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Encapsulating the different systems in an engine, and the accompanying problems.

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So, I''ve "successfully" isolated the graphics engine from the rest of the game engine in my game. I have abstracted all of the functions of D3D that my game needs, and added an extra model-loading interface. Now, however, I am struck by the lack of flexibility that my game has in terms of graphics. I can''t change the color of models after I load them, I can''t change the texture, I can''t draw a line on the screen without loading a model for it, can''t draw a user interface. My idea had been to separate the game play from the graphics, so I could change one without changing the other. I was also planning to do the same for sound, input, network, etc. The problem I''m running into is that game play is so intrinsically mixed with those different subsystems, particularly sound and graphics, that it seems impossible to separate them and still get a good result. I *could* add a huge rack of accessor functions... changeColor(modelID), drawRectangle(coords, color), addDopplerEffect(soundID), etc. But it seems like by the time I finish adding all the accessors I need, the different components will basically be specialized for my game anyway, and I might as well have just smashed them all together so I don''t have to bother following virtual function pointers. Do you see my problem? Has anyone else here struggled with this and overcome it in an elegant and fast way? Thanks for any advice.. I''m scratching my head here. Riley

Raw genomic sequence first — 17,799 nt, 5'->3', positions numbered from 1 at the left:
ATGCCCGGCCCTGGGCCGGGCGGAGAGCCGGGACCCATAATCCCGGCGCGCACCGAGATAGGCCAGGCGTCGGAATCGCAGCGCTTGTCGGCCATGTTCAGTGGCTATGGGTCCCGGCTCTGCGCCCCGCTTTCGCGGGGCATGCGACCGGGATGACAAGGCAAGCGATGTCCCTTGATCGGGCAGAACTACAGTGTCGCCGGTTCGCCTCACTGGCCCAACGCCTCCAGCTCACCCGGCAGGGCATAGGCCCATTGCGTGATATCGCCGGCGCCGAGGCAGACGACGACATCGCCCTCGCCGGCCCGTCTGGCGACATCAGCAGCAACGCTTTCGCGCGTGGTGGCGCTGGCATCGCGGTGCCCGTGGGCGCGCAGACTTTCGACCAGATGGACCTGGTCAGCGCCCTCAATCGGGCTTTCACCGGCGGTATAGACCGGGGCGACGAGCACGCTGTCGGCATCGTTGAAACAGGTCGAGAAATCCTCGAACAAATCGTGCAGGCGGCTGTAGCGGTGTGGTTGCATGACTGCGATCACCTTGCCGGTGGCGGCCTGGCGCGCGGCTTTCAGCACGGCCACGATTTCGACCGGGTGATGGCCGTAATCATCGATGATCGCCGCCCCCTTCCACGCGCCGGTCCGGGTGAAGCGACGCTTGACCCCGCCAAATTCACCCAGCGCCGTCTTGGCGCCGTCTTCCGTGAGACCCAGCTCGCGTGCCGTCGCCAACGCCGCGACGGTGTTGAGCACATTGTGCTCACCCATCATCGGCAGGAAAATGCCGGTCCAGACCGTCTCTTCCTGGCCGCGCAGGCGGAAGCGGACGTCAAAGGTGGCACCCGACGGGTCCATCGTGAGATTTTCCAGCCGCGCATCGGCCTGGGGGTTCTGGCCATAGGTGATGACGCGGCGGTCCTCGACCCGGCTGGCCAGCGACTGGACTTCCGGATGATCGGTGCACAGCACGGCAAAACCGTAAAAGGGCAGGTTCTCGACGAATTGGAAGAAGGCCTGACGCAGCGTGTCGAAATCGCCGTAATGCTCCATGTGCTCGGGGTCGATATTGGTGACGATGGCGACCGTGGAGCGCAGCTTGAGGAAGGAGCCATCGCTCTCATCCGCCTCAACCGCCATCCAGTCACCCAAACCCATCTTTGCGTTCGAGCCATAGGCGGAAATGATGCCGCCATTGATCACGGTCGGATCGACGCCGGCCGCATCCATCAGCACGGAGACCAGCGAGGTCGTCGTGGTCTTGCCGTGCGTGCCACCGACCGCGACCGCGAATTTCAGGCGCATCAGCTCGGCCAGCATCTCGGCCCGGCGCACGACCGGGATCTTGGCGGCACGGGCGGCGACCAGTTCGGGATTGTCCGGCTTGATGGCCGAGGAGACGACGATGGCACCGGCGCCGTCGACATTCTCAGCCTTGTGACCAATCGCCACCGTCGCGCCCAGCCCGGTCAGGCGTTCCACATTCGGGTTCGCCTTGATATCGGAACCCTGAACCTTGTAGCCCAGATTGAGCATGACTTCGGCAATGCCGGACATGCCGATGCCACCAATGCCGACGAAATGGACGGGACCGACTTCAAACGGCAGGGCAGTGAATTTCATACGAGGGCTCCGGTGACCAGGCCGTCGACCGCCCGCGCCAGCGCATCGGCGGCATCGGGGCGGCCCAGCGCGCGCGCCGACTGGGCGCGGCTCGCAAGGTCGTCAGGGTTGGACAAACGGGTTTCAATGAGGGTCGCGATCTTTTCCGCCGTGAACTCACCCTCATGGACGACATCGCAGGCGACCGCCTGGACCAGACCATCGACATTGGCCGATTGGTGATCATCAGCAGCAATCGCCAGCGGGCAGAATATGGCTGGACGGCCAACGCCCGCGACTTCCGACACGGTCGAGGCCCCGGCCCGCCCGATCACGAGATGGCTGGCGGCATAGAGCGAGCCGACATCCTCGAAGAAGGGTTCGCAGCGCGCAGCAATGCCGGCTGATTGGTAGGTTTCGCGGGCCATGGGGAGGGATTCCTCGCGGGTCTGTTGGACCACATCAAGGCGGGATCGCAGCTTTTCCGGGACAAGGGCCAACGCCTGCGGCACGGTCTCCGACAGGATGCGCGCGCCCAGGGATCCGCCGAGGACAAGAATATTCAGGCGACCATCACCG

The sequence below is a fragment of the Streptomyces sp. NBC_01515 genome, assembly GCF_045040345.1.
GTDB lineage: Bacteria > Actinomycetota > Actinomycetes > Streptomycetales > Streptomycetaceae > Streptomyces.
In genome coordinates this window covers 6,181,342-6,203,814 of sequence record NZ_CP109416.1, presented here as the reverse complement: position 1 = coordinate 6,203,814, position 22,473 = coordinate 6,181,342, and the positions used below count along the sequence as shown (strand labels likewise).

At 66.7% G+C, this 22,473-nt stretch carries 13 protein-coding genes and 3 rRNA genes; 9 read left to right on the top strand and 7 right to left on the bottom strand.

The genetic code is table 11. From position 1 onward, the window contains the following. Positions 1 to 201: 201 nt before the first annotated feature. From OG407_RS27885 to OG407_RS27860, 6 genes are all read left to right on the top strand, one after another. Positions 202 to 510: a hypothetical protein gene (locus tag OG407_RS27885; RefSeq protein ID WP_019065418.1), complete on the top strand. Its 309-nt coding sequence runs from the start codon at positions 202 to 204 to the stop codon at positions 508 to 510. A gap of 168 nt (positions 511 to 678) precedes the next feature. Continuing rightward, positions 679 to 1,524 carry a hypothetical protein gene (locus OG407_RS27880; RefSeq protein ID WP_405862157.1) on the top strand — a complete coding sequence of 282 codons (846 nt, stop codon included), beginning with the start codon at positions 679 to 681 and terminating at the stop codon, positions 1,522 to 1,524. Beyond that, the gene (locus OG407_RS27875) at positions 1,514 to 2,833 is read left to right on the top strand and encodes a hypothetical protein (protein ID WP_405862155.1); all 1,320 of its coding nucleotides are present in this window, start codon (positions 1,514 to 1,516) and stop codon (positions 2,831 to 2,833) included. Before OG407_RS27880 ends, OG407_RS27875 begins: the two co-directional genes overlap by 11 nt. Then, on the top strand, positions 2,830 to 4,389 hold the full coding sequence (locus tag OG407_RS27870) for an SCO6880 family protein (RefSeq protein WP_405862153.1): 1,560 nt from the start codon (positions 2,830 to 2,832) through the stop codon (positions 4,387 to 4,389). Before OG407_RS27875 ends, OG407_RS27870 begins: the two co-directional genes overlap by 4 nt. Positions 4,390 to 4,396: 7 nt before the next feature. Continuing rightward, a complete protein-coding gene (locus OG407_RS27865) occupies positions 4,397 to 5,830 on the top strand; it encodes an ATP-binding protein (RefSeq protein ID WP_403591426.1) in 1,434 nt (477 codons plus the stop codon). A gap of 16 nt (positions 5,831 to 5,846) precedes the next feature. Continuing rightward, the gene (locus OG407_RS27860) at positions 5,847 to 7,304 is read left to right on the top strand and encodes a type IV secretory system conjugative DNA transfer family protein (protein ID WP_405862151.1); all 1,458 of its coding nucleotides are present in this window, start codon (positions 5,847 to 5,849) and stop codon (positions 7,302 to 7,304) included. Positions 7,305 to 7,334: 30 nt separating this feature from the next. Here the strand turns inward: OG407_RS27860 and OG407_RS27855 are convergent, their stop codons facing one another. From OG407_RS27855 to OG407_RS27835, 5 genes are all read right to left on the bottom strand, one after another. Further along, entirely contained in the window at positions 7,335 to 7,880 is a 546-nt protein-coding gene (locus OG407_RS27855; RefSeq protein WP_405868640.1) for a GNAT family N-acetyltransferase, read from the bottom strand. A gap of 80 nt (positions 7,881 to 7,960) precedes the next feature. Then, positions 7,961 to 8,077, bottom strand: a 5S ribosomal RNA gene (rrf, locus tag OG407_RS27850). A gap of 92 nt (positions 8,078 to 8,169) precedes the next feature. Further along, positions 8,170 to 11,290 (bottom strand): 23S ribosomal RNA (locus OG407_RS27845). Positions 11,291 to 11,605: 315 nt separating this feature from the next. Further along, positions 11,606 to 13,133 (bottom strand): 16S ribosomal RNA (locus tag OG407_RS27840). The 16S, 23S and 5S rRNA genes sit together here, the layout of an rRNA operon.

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first you have to decide, what do you want from the different subsistems. you should gather all the objects (entities) that are used in your system. than everything becomes obvious. for example, if you want to change the color or texture of your object, than you should separate the two entities, so you will have the objects:
class CBody
CSurface *Surface; //the object that represents the texture
CMesh *MeshData;
if you want to change texture:
MyObject.AssignSurface(the newly generated surface);

i think you got the idea (i hope)